Phonics and Early Reading
Helping your child to read in Reception.
The Government strongly recommend the use of synthetic phonics when teaching early literacy skills to children. Synthetic phonics is simply the ability to convert a letter or letter group into sounds that are then blended together into a word.
Here at the Cherry Orchard School, we are using the Read Write Inc (RWI) programme to get children off to a flying start with their Reading. RWI is a method of learning based upon letter sounds and phonics, and we use it to empower children to become independent readers.
Reading opens the door to learning. A child who reads a lot will become a good reader. A good reader will be able to read more challenging material. A child who can read more challenging material is a child who will learn. The more a child learns, the more he or she will want to find out.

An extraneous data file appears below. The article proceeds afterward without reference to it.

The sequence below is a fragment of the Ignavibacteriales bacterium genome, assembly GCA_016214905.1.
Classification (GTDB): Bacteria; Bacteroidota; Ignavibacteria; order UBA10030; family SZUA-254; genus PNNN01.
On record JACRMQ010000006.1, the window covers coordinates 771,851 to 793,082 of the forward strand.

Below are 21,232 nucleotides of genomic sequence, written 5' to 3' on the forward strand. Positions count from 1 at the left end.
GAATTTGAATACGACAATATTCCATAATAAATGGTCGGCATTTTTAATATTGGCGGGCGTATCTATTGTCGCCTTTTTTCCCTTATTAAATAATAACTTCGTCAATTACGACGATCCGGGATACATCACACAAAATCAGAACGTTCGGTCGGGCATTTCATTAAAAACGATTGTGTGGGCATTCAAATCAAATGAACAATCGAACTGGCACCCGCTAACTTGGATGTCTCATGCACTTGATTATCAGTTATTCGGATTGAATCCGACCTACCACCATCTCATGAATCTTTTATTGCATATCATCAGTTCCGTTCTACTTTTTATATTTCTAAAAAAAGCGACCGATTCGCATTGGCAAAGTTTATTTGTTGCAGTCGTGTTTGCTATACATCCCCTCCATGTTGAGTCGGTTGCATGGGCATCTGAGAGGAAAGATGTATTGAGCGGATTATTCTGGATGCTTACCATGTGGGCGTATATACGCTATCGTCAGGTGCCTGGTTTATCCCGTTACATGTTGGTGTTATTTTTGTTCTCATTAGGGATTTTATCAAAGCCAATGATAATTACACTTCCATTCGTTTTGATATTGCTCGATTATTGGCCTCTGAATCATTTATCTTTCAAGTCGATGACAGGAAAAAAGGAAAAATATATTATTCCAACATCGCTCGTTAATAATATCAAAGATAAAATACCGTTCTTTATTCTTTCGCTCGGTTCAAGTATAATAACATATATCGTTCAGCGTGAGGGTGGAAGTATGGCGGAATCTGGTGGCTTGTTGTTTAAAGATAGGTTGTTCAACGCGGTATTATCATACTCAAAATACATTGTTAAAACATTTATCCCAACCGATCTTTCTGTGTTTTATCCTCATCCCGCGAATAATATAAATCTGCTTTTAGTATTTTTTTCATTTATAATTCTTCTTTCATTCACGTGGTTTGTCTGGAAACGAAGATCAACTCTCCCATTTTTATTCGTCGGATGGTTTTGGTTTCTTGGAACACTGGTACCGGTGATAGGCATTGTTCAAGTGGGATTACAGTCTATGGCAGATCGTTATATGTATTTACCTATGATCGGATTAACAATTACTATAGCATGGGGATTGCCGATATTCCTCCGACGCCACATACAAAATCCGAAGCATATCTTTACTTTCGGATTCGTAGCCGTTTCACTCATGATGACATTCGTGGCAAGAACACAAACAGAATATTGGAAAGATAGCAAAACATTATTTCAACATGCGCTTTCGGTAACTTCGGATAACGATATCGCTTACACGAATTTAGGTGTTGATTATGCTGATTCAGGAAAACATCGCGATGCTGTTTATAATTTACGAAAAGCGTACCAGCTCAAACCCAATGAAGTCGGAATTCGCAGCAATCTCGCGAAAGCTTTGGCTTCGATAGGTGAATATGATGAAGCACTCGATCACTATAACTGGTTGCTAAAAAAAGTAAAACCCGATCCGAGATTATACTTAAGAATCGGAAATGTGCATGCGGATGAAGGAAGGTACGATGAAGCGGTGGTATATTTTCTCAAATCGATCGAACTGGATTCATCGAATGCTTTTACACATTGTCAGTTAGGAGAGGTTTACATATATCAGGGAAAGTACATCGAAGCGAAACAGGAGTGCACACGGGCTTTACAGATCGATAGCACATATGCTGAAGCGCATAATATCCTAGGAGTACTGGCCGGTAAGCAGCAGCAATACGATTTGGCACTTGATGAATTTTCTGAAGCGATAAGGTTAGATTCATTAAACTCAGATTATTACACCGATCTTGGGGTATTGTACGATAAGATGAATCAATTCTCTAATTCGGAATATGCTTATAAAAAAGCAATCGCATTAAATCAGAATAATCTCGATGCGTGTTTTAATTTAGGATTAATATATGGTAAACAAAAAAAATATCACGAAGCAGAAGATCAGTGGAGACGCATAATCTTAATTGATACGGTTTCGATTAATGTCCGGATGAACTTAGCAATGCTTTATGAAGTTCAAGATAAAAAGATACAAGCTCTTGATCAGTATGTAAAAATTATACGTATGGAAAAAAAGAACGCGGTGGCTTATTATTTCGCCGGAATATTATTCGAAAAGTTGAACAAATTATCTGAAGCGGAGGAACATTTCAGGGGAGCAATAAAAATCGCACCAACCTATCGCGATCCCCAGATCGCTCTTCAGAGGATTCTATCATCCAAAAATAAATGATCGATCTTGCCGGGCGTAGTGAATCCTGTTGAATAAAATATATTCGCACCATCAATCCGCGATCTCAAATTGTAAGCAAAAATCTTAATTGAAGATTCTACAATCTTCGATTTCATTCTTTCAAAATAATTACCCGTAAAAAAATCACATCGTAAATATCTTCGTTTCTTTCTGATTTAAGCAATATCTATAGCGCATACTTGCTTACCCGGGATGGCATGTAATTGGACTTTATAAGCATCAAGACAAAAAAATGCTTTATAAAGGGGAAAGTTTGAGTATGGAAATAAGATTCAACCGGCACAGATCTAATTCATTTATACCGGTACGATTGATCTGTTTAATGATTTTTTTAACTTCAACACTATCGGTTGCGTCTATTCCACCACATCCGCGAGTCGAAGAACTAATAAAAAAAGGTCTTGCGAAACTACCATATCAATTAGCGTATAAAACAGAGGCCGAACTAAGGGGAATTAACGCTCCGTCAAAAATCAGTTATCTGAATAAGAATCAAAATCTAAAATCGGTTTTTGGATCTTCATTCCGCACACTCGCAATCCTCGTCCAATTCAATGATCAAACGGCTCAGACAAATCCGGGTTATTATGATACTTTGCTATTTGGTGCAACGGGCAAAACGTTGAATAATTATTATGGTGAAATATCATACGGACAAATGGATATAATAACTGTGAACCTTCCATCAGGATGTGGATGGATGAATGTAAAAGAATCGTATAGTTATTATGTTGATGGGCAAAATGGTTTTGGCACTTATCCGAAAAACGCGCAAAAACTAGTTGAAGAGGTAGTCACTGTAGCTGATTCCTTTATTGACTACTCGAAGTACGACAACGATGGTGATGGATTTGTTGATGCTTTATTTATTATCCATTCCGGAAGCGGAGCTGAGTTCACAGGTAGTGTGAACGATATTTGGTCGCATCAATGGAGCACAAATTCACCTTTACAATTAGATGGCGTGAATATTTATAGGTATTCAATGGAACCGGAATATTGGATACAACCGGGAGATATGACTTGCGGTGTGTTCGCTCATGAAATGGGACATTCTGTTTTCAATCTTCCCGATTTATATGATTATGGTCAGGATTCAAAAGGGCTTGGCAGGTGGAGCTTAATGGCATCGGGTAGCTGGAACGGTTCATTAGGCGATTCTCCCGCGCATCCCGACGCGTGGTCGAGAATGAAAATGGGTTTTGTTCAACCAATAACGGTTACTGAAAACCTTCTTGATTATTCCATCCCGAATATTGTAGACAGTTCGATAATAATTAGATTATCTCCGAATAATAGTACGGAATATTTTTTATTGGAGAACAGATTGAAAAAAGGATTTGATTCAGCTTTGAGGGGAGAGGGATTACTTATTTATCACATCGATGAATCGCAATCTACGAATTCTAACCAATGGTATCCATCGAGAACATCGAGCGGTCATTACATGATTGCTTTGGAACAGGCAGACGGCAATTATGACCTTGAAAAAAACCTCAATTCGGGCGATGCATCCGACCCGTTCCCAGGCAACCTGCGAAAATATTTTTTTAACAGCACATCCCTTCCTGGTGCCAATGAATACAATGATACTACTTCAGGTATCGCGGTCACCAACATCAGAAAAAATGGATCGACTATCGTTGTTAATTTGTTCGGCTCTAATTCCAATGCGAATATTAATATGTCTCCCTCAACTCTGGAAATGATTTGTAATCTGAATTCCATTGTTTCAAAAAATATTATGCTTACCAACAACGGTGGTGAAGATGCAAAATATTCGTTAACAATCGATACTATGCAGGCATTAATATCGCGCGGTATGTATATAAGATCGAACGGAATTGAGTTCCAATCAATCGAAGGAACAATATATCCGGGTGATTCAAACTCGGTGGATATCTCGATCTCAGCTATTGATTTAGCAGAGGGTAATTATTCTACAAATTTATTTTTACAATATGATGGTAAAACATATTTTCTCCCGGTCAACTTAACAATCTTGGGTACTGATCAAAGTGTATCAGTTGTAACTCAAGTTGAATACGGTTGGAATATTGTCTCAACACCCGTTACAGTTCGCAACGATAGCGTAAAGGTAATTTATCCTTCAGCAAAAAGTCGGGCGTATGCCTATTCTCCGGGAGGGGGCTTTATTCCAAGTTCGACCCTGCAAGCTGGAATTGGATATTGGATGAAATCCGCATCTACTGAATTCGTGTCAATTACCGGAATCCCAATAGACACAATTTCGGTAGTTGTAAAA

The children are assessed regularly and grouped according to their ability. They will work with a RWI trained teacher or teaching assistant.
Our Read Write Inc Reading Leader is Mrs Davies.
When using RWI to read the children will:
- Learn 44 sounds and the corresponding letter/letter groups using simple prompts
- Learn to read words using sound blending (Fred talk)
- Read lively stories featuring words they have learnt to sound out
- Show that they comprehend the stories by answering 'Find It' and 'Prove It'
When using RWI to write the children will:
- Learn to write the letter/letter groups which represent the 44 sounds
- Learn to write words by saying the sounds and graphemes (Fred fingers)
When using RWI the children will also work in pairs:
- To answer questions
- To take turns talking and listening to each other
- To give positive praise to each other
Year 1 and 2.